Friday, August 31, 2018

Cringy Cool

portrait of young DickensThe first response to an over-the-top Cosway binding is either, "Oh, it's beautiful," or, "Oh my God..." with a cynical shake of the head. They both work and, depending on my mood on any given day, I can go either way. Luckily, this week we cataloged a two-volume set of Dickens's Pickwick Papers with classic Cosway-style bindings incorporating portraits. The inside cover of volume one sports a miniature of the young novelist, while volume two shows him in his maturity. So, you can cringe at one and marvel at the other! While you react, you can calm your agitation by stroking the silk endpapers.

Portrait of old Dickens with sil end papers shown
Come on in and take a look by asking for Sine B767pos. Oh yeah, it also has an original Dickens signature tipped in.
Dickens's signature


Tuesday, August 28, 2018

A Farmer's Life

Page from Wesley Hunt's 1879 diary
In addition to its many high-profile collections such as the Robert Frost Collection or the Stefansson Collection on Polar Exploration, Rauner Library also contains a number of fascinating smaller collections having to do with the surrounding environs of the college and the state of New Hampshire. One such collection is the Wesley Hunt Papers. Hunt was born in 1850 in Claremont, New Hampshire, about a half hour's drive south of Hanover. He tried his hand at an impressive number of trades over the course of his nearly ninety years of life, including farming, homesteading in North Dakota, working for the railroad, and serving as postmaster of North Charleston.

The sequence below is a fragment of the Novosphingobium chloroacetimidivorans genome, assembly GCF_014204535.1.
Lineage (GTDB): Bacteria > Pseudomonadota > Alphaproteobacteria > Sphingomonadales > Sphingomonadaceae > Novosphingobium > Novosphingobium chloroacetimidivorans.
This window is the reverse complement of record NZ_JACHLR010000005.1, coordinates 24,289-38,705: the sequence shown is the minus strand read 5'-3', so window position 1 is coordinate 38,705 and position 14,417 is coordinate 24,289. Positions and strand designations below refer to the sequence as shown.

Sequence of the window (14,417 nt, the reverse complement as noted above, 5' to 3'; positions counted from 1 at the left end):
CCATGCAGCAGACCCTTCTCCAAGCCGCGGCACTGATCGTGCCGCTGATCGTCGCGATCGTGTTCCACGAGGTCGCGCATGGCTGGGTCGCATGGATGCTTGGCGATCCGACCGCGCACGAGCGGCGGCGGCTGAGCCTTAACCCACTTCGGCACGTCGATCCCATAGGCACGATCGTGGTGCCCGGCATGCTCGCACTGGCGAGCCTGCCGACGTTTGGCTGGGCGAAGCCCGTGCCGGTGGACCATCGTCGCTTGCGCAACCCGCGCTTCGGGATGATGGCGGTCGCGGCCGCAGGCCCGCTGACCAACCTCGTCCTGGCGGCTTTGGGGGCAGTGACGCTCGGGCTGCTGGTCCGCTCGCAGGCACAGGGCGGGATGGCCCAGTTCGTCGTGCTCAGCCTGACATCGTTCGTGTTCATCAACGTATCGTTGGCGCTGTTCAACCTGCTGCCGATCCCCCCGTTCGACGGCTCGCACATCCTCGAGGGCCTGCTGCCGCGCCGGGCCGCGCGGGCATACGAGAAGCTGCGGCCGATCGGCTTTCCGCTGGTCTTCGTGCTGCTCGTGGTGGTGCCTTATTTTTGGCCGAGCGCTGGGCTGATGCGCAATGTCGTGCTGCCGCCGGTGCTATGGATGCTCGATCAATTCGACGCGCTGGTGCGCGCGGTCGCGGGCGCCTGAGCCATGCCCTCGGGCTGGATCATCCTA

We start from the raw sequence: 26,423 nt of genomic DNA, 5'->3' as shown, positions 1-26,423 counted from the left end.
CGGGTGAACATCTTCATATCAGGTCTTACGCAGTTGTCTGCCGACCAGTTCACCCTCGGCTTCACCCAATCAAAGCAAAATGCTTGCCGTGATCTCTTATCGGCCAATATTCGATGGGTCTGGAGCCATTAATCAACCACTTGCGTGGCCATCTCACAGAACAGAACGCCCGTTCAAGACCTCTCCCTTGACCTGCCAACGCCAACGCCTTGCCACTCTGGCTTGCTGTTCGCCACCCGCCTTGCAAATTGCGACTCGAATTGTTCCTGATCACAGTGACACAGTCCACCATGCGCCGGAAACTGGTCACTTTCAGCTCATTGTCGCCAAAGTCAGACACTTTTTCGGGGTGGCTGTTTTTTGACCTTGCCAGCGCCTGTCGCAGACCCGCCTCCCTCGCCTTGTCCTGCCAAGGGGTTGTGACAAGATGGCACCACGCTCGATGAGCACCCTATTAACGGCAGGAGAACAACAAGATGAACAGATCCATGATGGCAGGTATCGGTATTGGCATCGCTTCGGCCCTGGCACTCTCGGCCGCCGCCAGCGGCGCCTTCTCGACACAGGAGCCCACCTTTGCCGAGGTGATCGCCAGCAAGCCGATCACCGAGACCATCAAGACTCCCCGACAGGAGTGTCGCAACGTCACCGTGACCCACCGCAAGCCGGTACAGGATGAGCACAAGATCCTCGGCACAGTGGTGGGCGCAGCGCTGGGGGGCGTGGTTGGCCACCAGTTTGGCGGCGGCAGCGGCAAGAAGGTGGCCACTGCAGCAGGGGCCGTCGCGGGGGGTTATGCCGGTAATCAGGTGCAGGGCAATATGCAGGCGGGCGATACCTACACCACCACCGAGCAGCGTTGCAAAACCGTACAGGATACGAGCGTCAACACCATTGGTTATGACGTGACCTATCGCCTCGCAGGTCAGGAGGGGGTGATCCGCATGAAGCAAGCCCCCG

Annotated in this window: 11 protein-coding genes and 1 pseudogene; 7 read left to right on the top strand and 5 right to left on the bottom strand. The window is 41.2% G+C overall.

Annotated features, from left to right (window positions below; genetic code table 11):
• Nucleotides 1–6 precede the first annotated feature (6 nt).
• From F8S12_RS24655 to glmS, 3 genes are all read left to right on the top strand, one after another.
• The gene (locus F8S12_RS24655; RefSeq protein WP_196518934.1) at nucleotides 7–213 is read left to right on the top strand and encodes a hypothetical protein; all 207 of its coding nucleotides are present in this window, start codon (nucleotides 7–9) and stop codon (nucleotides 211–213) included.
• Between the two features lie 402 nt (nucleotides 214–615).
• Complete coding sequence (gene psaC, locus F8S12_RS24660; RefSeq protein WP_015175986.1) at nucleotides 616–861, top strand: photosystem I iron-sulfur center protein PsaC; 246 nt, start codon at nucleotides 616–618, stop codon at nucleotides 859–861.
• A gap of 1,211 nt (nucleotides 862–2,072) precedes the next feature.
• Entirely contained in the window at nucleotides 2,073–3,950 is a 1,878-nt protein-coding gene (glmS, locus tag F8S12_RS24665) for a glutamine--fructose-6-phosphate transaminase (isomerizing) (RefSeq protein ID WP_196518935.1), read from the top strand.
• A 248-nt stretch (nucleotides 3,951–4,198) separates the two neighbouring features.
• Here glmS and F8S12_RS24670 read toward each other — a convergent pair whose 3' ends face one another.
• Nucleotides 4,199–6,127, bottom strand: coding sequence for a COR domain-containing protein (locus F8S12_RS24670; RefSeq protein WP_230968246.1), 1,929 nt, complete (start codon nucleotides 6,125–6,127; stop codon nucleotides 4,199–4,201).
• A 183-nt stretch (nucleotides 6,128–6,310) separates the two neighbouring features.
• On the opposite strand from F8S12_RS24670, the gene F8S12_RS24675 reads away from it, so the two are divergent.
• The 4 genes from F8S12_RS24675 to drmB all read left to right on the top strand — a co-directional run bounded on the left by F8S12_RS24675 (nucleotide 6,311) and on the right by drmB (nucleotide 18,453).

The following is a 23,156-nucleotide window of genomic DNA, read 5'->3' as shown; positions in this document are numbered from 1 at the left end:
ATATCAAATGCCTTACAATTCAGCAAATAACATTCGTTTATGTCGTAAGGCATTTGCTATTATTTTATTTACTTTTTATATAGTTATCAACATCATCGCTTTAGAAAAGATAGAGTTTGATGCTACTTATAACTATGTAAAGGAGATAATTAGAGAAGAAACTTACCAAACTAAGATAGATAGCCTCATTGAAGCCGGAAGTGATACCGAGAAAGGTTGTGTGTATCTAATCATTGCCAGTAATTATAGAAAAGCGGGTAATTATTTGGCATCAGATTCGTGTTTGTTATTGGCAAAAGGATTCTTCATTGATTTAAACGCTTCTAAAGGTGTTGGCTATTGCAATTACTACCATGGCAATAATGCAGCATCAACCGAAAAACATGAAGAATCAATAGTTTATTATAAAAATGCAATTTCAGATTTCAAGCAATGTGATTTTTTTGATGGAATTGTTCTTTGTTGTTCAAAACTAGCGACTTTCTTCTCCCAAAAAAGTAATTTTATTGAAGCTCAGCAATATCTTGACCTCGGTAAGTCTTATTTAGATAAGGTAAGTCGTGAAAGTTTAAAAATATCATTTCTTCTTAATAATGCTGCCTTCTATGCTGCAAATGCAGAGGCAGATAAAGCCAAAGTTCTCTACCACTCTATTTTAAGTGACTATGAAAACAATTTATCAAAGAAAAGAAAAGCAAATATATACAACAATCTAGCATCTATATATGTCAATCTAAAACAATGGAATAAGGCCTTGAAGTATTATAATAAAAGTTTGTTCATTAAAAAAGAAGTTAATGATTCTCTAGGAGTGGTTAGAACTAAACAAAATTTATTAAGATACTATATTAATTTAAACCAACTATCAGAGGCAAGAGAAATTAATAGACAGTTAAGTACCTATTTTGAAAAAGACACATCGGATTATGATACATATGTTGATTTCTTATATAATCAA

Over the course of his adventures, Hunt faithfully entered his thoughts into a series of daily diaries that span nearly fifty years. We're fortunate enough to have over thirty-three years' worth of those
Page from Wesley Hunt's 1936 diary
journals, including transcriptions that were created by his daughter. They are fascinating to read. Most of the early entries include comments about the weather, the health of friends and family, and various church and social events. Hunt's short and to the point entry from October 16th, 1879, seems particularly relevant given the heat this week: "90 degrees in the shade: and seven to sleep in one room." As the years pass, Hunt's observations turn at times towards national news and events, demonstrating the importance of radio broadcasting to rural populations in the early 20th century. As a one-time small farmer, and son of a small farmer, Hunt was very interested in President Roosevelt's attempts to protect the farm industry from the effects of the Great Depression. His entry from January 6, 1936, simply says, "36 [degrees] cloudy. We did the wash. Supreme Court killed the A.A.A. [Agricultural Adjustment Act]. Roosevelt upset."

To experience what it was like to live day-to-day in rural New Hampshire over the course of several decades, come to Rauner and ask to see the Wesley Hunt Papers (MS-778).